TREES: The Real Superheroes of Winter

Screen Shot 2018-01-05 at 11.02.51 AMThe entire east coast is covered in snow, iguanas are freezing and dropping from trees in South Florida, single digit temps have us all hunkering inside and somehow, the trees all prevail. Have you ever stopped to think just how trees and plants survive prolonged freezing temps and still manage to bloom in the spring? The answer is that science is truly amazing and trees are pretty good at preparing for the winter.

The first step occurs in autumn, when low temps and longer nights act as a warning signal for trees to store their nutrients, slow down on producing chlorophyl and drop those leaves!  The tree is preparing to become dormant.  What most people don’t realize, is that dormant doesn’t actually mean inactive, instead the tree strategically turns on the genes that will help it survive the cold and turns off those genes that are associated with growth.

When the temp drops to moderate freezing (20s and 30s) the trees have a very complex way of controlling where the ice will form within their makeup.  The tree will often separate out their more vulnerable cells, allowing them to become the nucleator of ice growth.  Since moisture is attracted to ice (think about frost growing in your freezer) ice will continue to form in these concentrated areas, leaving the remaining more important cells protected.

But what about when the temp gets dangerously low, like the 5-10 degree range we are experiencing now? Trees in much colder climates have a final defense against the cold that is truly remarkable.  Trees sensing an extreme drop in temperature will begin producing protein molecules and sugars that will lower the freezing threshold for liquids inside the tree’s cells.  These sugars act just like anti-freeze, turning the cell liquid into a really dense, concentrated solution, thick like molasses, that literally cannot freeze. The tree also produces more molecules that will act as ice nucleators, but smartly only grows them in the intercellular spaces, protecting the cells from ever freezing and drying out.  “At this stage where trees are fully cold-acclimated, you can put them into liquid nitrogen and they would survive” says Sally Aitken, Forestry Professor at the University of British Columbia.

So now that you’ve learned how hard-working and smart trees are, you can breathe easy knowing they can withstand the winter… well almost.  There is definitely reason to be concerned when we have an extremely cold winter.  The trees will survive, but they are working overtime to produce those sugars and transform their physiology to prevent freezing.  After harsh winters (like the one it seems we are in for) it is more important than ever to feed and fertilize your trees and shrubs in the spring.  They will absolutely benefit from the added boost of nutrients before they enter their real busy seasons, Spring and Summer.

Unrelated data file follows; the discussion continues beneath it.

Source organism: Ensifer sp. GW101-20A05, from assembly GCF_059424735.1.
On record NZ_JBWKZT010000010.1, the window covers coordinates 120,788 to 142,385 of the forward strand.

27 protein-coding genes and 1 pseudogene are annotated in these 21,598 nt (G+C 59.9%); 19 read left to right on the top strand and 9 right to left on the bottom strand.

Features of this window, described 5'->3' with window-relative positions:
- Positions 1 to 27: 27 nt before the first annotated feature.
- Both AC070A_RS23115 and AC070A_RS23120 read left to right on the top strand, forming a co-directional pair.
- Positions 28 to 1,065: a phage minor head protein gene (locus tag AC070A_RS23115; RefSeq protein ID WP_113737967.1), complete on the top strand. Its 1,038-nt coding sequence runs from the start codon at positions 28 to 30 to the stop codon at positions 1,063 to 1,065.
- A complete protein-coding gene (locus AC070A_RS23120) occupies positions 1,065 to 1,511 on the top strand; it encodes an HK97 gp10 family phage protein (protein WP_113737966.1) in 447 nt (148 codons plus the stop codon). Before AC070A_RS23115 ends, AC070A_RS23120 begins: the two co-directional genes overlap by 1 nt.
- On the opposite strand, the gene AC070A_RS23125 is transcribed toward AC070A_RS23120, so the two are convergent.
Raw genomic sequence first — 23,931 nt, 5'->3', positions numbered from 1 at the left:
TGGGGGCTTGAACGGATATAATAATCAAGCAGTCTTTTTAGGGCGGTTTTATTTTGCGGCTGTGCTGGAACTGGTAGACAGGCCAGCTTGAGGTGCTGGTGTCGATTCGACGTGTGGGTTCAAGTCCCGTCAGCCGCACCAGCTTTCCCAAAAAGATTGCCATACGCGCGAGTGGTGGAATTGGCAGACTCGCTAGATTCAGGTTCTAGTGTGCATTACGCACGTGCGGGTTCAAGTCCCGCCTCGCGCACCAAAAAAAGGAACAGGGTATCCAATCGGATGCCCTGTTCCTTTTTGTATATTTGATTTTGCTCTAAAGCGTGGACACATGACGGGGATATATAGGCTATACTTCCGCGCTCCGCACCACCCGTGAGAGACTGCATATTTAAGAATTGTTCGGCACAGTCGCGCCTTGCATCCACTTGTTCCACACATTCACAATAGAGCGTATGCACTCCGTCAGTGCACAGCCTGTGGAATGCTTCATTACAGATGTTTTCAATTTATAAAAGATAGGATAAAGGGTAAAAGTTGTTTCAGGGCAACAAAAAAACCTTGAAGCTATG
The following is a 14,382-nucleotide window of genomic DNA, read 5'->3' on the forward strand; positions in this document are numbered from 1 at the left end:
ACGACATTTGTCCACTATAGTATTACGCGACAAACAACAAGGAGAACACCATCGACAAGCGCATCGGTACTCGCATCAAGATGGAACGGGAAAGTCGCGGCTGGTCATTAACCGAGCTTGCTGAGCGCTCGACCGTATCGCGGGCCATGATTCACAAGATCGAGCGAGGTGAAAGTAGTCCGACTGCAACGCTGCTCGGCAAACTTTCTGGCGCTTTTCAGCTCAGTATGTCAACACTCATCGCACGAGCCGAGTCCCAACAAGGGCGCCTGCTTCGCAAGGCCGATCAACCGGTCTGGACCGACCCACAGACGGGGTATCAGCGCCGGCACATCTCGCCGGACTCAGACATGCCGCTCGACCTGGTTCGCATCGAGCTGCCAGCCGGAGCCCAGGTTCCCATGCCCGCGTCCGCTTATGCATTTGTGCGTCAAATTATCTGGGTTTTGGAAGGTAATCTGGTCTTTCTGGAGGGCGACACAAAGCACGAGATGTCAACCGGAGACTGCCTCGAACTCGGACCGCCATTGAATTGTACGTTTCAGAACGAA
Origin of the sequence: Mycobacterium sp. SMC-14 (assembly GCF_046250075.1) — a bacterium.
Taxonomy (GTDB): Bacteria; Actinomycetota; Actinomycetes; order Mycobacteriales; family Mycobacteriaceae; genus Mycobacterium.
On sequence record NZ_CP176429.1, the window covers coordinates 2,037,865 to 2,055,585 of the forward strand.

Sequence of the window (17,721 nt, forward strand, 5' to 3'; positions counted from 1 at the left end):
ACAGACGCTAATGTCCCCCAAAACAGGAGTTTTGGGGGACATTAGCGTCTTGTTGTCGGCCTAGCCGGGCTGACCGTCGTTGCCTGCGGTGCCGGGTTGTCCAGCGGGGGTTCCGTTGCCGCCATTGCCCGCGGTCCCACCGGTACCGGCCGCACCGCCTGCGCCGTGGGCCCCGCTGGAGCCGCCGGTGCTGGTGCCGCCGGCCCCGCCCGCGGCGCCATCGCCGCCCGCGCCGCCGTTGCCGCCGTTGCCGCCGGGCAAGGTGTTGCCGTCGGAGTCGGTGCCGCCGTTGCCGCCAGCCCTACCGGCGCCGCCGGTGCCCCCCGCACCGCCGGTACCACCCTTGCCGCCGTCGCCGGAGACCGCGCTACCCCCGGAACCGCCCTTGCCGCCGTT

Call today to schedule a spring fertilization from our certified arborists at Emerals Tree and Shrub Care: (914) 725-0441.

 

 

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Beware! De-Icing Salt Can Damage Your Plants

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It’s that time of year when municipalities, homeowners and local businesses are liberally spreading rock salt on sidewalks, roads and steps to prevent human falls from slippery surfaces. Did you know though, that while this is a great safety precaution to take for humans, it can have severely damaging effects on your landscape’s plants and shrubs? It may take some time for you to notice the effects salt has on your plants, as it will first be absorbed into the soil, and will slowly move to the roots, stems and buds causing permanent decline and even death. Over time, sometimes years, exposure to salt will result in wilted, disfigured foliage, stunted growth and overall bad health.

Because the damage won’t be recognizable until the next growing season, or even for some time after, it’s important to take steps to help avoid salt runoff from reaching your precious greens.

  • When possible, avoid using rock salt all together.  And if it must be used, dilute it with sand or another abrasive.
  • Improve drainage of your soil by adding organic matter such as activated charcoal or gypsum.
  • Build barriers between your plants and nearby sidewalks, roads and walkways that may be subject to de-icing salt runoff.
  • Select salt-resistant trees to plant in areas where salt exposure is inevitable.  Need suggestion, just call us 914-725-0441.
  • Prune properly and add fertilizers to correct nutrient deficiency as indicated in spring soil testing.

If you have plants, shrubs or trees that are showing signs of salt damage and you’d like a professional opinion, please call us today for a free arborist consultation: 914-725-0441.  As always, we are here to help protect your precious greens in every season.